Indeed. We’ve written so many of them already, and yet here I am writing yet another one. To be fair, writing anti-jeepney articles is one of the easiest things. For some background on our proud tradition of anti-jeepney, check out this little animated GIF…
This animated GIF was hand-crafted by Yours Truly way back in 2000 — back in a time when criticising what were then pillars of Philippine society and culture, jeepneys included, was regarded as shocking. Our regard for many of these formerly shocking insights on Filipino culture has since been normalised and now form part of polite conversation: that Filipinos’ tropical culture predispose them to a lack of foresight; that Filipinos suck at saving, accumulation, and, therefore, capital expansion; that ours is an inherently unjust society despite it being constituted by an outwardly religious people; and that all these facets of Filipinos’ culture dysfunction find their collective embodiment in the jeepney.
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Jeepneys, in short, represent everything that is wrong with the Philippines. Nonetheless, these derelict contraptions continue to apply an astounding grip on the sensibilities of the country’s foremost “thought leaders”. In a recent Rappler “report”, Isagani de Castro Jr presumes to compare jeepneys to vehicles that had become “cultural icons” in other countries.
Can you imagine the Philippines without its jeepney? Or Thailand without its tuk-tuk? Hong Kong without its Star Ferry? London without its double-decker bus?
These modes of transportation have become cultural icons in these places, and phasing them out would mean losing part of that territory’s soul.
It is interesting that de Castro, in his “report” also wrote about Japan’s streetcars and how, along with the other examples he cited above, gushed about how they are “prime examples of how cultural transport icons boost tourism”. De Castro failed to remind his readers that pre-war Manila had, itself, been known for its iconic streetcars. Manila’s tranvias have been cited as once-upon-a-time being the “envy of Asia”. Adrian Gamble wrote about these, at the time, “modern steam- then electric-powered streetcar and interurban rail service that once lined the streets of the Philippine capital” which “consisted of nearly 100 kilometres of track and carried more than 35 million passengers during its peak in the 1920s.”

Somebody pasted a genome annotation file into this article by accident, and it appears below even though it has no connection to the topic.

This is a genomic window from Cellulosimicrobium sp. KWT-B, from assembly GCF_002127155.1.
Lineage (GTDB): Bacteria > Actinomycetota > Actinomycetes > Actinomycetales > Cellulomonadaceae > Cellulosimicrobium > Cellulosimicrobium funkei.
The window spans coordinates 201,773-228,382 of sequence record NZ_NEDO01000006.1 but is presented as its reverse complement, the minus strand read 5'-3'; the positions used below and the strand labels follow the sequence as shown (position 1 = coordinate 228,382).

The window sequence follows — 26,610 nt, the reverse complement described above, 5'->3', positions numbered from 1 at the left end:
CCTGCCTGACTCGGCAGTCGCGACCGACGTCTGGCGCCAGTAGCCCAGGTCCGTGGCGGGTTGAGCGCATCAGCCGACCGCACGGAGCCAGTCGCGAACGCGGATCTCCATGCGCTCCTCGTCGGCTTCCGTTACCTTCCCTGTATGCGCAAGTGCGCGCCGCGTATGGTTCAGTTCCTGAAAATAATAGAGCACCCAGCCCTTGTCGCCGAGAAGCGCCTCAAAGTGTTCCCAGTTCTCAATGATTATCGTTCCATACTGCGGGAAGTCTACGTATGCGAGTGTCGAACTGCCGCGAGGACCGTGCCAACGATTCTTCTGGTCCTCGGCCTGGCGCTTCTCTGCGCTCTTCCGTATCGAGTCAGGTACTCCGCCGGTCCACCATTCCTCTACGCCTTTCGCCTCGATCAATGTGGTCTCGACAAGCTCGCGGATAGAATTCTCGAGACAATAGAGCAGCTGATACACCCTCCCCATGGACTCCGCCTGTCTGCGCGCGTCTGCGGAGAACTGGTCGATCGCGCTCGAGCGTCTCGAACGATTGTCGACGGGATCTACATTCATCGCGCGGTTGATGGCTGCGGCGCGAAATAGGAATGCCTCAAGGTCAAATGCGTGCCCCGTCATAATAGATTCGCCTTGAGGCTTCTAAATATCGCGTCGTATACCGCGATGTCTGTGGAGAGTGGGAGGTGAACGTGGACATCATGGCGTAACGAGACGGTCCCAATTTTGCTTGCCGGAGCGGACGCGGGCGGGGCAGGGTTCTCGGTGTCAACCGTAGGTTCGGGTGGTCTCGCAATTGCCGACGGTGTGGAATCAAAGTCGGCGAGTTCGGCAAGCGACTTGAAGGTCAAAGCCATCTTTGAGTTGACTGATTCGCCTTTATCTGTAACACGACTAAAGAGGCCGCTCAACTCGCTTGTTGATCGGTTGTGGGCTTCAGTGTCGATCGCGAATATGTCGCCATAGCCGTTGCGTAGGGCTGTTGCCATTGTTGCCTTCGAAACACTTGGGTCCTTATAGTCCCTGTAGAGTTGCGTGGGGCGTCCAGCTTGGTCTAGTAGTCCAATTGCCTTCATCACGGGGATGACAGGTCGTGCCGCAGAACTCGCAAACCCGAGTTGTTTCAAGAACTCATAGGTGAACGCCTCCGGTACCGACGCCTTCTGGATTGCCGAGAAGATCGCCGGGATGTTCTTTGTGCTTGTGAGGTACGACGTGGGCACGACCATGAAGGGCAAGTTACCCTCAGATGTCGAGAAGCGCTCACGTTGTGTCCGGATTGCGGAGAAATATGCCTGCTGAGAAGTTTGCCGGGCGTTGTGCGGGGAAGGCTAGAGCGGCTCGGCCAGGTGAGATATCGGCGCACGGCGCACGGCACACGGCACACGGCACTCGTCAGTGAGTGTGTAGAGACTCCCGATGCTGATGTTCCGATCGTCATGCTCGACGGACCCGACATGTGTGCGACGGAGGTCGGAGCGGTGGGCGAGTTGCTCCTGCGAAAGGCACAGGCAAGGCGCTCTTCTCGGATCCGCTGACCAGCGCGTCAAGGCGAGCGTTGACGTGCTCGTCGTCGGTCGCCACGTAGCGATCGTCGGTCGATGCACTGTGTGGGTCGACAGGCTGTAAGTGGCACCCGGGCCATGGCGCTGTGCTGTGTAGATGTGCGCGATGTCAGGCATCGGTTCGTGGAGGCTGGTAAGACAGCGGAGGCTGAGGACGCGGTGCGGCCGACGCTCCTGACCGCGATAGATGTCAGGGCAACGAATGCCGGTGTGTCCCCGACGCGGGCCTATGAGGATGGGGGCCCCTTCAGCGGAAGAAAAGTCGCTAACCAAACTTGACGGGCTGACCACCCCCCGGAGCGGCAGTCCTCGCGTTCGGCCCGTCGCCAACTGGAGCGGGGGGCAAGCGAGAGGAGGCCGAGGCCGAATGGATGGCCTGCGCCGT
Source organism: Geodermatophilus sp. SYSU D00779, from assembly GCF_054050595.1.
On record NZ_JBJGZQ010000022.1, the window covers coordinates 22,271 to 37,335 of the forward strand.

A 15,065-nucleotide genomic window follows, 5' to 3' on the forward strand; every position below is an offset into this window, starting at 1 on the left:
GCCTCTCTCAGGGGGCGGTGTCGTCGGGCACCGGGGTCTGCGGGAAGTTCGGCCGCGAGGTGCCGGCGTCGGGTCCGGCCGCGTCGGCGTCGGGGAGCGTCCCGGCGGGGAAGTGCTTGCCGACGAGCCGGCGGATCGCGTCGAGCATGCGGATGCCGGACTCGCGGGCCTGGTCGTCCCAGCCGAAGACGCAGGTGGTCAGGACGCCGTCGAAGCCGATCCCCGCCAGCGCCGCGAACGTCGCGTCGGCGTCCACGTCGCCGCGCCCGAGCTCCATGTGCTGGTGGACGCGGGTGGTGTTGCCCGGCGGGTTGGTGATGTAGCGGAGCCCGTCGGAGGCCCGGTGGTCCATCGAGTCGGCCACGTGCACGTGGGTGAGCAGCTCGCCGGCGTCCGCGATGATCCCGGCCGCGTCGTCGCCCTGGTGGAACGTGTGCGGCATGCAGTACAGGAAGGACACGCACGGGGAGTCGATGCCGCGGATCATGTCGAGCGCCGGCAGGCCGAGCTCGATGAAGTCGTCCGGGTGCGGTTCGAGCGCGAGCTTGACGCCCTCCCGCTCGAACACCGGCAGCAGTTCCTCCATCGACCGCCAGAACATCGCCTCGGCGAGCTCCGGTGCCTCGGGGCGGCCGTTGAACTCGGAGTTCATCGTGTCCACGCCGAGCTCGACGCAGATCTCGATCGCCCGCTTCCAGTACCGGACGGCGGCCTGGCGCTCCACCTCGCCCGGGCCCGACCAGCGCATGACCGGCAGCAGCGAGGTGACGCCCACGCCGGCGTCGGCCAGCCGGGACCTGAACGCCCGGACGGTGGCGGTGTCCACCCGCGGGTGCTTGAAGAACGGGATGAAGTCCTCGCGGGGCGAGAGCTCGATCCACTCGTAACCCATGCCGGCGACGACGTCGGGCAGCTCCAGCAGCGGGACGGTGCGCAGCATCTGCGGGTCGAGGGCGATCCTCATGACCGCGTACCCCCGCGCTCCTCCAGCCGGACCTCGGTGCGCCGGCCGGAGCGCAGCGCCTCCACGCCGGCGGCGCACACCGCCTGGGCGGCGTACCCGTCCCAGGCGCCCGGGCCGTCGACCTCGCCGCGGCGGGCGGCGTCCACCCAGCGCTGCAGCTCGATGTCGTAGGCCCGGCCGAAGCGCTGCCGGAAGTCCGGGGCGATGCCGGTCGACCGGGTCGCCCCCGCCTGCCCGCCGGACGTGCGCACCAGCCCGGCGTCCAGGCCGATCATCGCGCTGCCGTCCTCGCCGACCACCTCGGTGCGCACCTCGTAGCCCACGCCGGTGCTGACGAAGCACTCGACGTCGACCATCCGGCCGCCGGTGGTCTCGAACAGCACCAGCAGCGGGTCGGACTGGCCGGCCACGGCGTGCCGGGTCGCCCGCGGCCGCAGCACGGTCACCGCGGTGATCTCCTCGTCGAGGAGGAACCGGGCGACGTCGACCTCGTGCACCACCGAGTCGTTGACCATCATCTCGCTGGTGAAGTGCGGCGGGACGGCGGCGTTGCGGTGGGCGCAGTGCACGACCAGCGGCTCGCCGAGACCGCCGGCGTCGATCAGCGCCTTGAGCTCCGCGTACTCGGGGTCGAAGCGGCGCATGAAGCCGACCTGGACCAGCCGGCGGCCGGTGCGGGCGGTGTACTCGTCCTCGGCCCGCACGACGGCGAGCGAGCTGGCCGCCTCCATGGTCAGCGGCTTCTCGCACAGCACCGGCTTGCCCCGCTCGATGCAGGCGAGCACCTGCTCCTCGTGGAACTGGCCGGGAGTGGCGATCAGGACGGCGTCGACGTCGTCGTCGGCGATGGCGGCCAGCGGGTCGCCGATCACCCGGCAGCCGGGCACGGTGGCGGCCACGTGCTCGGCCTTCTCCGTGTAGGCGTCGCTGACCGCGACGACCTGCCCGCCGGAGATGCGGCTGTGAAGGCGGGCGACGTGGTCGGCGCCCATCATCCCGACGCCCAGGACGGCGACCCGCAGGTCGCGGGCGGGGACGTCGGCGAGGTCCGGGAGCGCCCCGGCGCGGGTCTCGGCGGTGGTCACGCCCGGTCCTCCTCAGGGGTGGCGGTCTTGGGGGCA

By the 1920s and into the ’30s, the Manila Tramway became one of the most extensive tram networks in Asia, rivalling those in far more populated cities like Hong Kong (600,000 by 1930) and Tokyo (4,000,000 by 1930). Its 100-kilometre urban and interurban service carried a recorded 35 million passengers during its peak year in 1925. The tramway was a central part of the rapidly modernizing city, as the former colonial port town was growing up fast. The American influence and capital that had flowed into the Philippines following the US takeover brought with it a host of impressive Beaux-Arts and later Art Deco edifices, as a series of new office towers, government buildings, and train stations began to transform the Philippine capital.
To prop the jeepney up alongside historic public transport icons of other countries and leave out the one that actually holds a stronger claim to that pedestal attests to the selective “thinking” that Filipino “thought leaders” apply to their work. The way Filipinos habitually choose mediocrity over world-class achievement manifests itself today in how the Philippines lags far behind its peers in Southeast Asia in the development of modern mass public transportation. Why do Filipinos find such disturbing comfort in short-sighted solutions to their most profound problems. The mystery persists.
benign0 is the Webmaster of GetRealPhilippines.com.